The last set from Dan Gomez.
That’s it, folks!
On to next Sunday and who knows what!
The last set from Dan Gomez.
That’s it, folks!
On to next Sunday and who knows what!
Please take note.
Recall Updated 5/22/2019
March 20, 2019 — Hill’s Pet Nutrition is expanding its voluntary recall of canned dog food products due to elevated levels of vitamin D.
This recall expansion relates to the same vitamin premix that led to the January 31 voluntary recall previously announced on The Dog Food Advisor website.
Vitamin D, when consumed at very high levels, can lead to serious health issues in dogs including kidney dysfunction.
The following products and lot numbers are affected by the recall.
Items marked with * are new product SKUs that were added to the list on March 20, 2019. The item marked with ** is one additional lot code of recalled product updated on May 15, 2019.
Click here to view a text-based follow-up bulletin posted by the U.S. F.D.A. at a later date.
About Excessive Levels of Vitamin D
While vitamin D is an essential nutrient for dogs, ingestion of elevated levels can lead to potential health issues depending on the level of vitamin D and the length of exposure.
Dogs may exhibit symptoms such as vomiting, loss of appetite, increased thirst, increased urination, excessive drooling, and weight loss.
Pet parents with dogs who have consumed any of the products listed and are exhibiting any of these signs should contact their veterinarian.
In most cases, complete recovery is expected after discontinuation of feeding.
For More Complete Information
On March 21, 2019, the U.S. Food and Drug Administration published an announcement containing more complete information about this recall.
What to Do?
If your SKU, Date and Lot codes are found in the list above, you have an affected product.
You should stop feeding it and should return to the place of purchase for a full refund.
If you have questions, you may contact Hill’s Consumer Affairs at 800-445-5777.
U.S. citizens can report complaints about FDA-regulated pet food products by calling the consumer complaint coordinator in your area.
Or go to https://www.fda.gov/petfoodcomplaints.
Canadians can report any health or safety incidents related to the use of this product by filling out the Consumer Product Incident Report Form.
Get Dog Food Recall Alerts by Email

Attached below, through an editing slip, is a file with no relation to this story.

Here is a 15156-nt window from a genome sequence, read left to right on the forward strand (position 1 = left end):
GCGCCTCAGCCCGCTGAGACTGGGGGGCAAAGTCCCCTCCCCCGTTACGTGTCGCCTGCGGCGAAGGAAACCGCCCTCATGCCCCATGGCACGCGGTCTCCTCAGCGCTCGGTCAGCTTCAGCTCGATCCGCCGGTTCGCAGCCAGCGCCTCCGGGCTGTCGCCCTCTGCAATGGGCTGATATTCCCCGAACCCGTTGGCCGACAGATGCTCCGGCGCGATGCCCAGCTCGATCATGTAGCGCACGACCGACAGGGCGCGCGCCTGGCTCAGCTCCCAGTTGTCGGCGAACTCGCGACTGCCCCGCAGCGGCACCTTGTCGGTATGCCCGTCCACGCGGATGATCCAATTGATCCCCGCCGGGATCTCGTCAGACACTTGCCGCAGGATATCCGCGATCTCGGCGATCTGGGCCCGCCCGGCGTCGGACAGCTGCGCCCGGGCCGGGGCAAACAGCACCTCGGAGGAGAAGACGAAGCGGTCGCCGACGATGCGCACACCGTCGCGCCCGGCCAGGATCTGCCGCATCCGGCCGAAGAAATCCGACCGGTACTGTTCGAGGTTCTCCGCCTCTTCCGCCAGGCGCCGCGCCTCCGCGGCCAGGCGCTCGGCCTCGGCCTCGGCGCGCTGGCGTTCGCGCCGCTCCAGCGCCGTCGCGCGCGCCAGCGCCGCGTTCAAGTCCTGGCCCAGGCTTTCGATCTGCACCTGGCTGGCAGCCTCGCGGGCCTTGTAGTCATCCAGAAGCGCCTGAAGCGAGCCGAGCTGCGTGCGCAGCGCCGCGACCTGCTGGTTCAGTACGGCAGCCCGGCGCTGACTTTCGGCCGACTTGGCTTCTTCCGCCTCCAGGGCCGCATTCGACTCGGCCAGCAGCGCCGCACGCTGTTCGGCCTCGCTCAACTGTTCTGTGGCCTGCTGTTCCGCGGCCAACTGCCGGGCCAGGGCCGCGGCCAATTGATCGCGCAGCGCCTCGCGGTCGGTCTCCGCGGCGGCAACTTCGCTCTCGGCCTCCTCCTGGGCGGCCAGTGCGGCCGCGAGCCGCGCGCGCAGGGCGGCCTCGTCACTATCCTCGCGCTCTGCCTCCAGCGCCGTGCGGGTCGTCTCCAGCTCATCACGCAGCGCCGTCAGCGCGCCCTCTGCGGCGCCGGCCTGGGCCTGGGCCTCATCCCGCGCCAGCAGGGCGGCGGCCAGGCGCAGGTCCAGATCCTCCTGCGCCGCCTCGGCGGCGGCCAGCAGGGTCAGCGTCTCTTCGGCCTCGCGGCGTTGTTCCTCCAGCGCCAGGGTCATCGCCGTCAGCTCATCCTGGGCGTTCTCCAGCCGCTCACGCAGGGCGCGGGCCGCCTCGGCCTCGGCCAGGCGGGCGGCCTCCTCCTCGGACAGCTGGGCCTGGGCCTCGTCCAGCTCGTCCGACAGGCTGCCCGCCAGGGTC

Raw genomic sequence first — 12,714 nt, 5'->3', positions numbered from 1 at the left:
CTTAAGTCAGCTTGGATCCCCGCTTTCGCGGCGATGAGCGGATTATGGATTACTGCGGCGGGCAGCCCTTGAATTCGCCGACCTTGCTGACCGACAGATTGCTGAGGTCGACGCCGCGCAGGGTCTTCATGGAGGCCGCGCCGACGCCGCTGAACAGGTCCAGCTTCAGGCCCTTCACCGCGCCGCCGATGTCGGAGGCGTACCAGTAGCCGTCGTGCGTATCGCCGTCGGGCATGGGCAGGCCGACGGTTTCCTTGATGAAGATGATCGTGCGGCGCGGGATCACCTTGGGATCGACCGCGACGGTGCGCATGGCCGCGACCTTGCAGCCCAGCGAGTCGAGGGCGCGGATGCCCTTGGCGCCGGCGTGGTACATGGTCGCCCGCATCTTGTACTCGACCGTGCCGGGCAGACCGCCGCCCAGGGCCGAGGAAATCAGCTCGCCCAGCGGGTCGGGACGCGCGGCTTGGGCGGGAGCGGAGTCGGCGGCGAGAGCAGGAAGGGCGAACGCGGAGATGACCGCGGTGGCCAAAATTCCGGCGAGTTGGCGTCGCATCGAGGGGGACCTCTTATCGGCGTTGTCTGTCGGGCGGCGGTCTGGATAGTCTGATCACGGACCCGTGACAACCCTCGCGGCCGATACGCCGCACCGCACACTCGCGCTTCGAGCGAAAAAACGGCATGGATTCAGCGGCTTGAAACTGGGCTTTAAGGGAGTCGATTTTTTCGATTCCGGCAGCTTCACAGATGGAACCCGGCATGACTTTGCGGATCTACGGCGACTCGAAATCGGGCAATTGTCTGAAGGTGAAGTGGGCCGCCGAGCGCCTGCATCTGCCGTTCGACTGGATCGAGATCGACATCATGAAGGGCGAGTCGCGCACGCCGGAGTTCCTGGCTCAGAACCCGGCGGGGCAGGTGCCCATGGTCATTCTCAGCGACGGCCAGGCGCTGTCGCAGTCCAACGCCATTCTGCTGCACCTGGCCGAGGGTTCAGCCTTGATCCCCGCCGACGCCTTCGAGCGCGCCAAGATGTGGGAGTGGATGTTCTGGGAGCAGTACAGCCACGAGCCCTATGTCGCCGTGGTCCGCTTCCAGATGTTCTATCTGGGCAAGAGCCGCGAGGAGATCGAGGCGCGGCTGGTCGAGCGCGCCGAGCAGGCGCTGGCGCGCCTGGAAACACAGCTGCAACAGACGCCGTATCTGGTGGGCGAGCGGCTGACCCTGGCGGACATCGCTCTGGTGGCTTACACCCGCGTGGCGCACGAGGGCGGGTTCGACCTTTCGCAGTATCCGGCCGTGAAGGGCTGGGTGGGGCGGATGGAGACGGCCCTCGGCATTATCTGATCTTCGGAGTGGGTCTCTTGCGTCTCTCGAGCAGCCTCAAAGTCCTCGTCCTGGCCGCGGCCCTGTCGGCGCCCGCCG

Please, please read this and share it with your friends and colleagues who have dogs.
The story of me gaining my radio amateur licence.
As I spoke about yesterday in my introduction, when my mother remarried my sister and I had a new man about the house, so to speak. He was Richard Mills.
I was 13 or thereabouts and already struggling with my school work (the result of my father’s sudden death). And ‘Dad’ as we called him was finding his feet in the strange world of going from having no children to instantly having two step children!
Anyway, Dad found a theme with me that I enjoyed: building a shortwave radio receiver. It was full of learning for me and over the years I became hooked on listening to radio stations both near and far transmitting in morse code. I also joined the Harrow Radio Society and went across to their weekly meetings by tube and bus. (Despite the Society no longer being at the Harrow address it is amazing that they are still going strong.)
It was also a time when there was a great deal of ‘radio surplus’ equipment going for next to nothing and I ‘upgraded’ to an R-1152 receiver.
In time I became sufficiently old to take driving lessons and pass my driving licence. I then got a secondhand car. It helped because then I could drive up to Bushey and spend Sunday mornings at the house of Ron Ray. Ron was a keen amateur. On Sunday mornings Ron had a small group of people who wanted to pass the morse code test and apply for a licence.
I was already a member of the RSGB, the Radio Society of Great Britain, and that surely encouraged me further to study for my amateur licence.
In time, I sat the exam and much to my amazement passed!
So that is the story of me and amateur radio.
Well, almost the full story.
In 1963 I volunteered for the Royal Naval Reserve, London Division. In time I was accepted and chose the join the radio branch, my G3PUK status coming in useful, because I reckoned that when we went to sea, on flat-bottomed minesweepers, it was better to be sick into a bucket between the knees than be sick on deck!
So there you are – G3PUK!
Two days of nostalgia follow! (You have been warned!)
As many of you already know, my father died fairly suddenly on December 20th, 1956. I had turned 12 some six weeks previously.
After about a year my mother remarried. His name was Richard Mills. Richard came to live at the house in Toley Avenue and had the unenviable task of taking on a new ‘son’ and ‘daughter’. (My sister, Elizabeth, some four years younger than I.)
Richard was a technical author in the newly-arrived electronics industry and one day he asked me if I would like to build a short-wave receiver. He coached me in the strange art of soldering wires and radio valves and other components and in the end I had a working receiver. That led, in turn, to me studying for an amateur radio licence. More of that tomorrow.
But the point of the introduction is to relay that The Morse Code is 175 years old on the 24th May.
The elegantly simple code works whether flashing a spotlight or blinking your eyes—or even tapping on a smartphone touchscreen
May 21st, 2019
The first message sent by Morse code’s dots and dashes across a long distance traveled from Washington, D.C., to Baltimore on Friday, May 24, 1844 – 175 years ago. It signaled the first time in human history that complex thoughts could be communicated at long distances almost instantaneously. Until then, people had to have face-to-face conversations; send coded messages through drums, smoke signals and semaphore systems; or read printed words.
Thanks to Samuel F.B. Morse, communication changed rapidly, and has been changing ever faster since. He invented the electric telegraph in 1832. It took six more years for him to standardize a code for communicating over telegraph wires. In 1843, Congress gave him US$30,000 to string wires between the nation’s capital and nearby Baltimore. When the line was completed, he conducted a public demonstration of long-distance communication.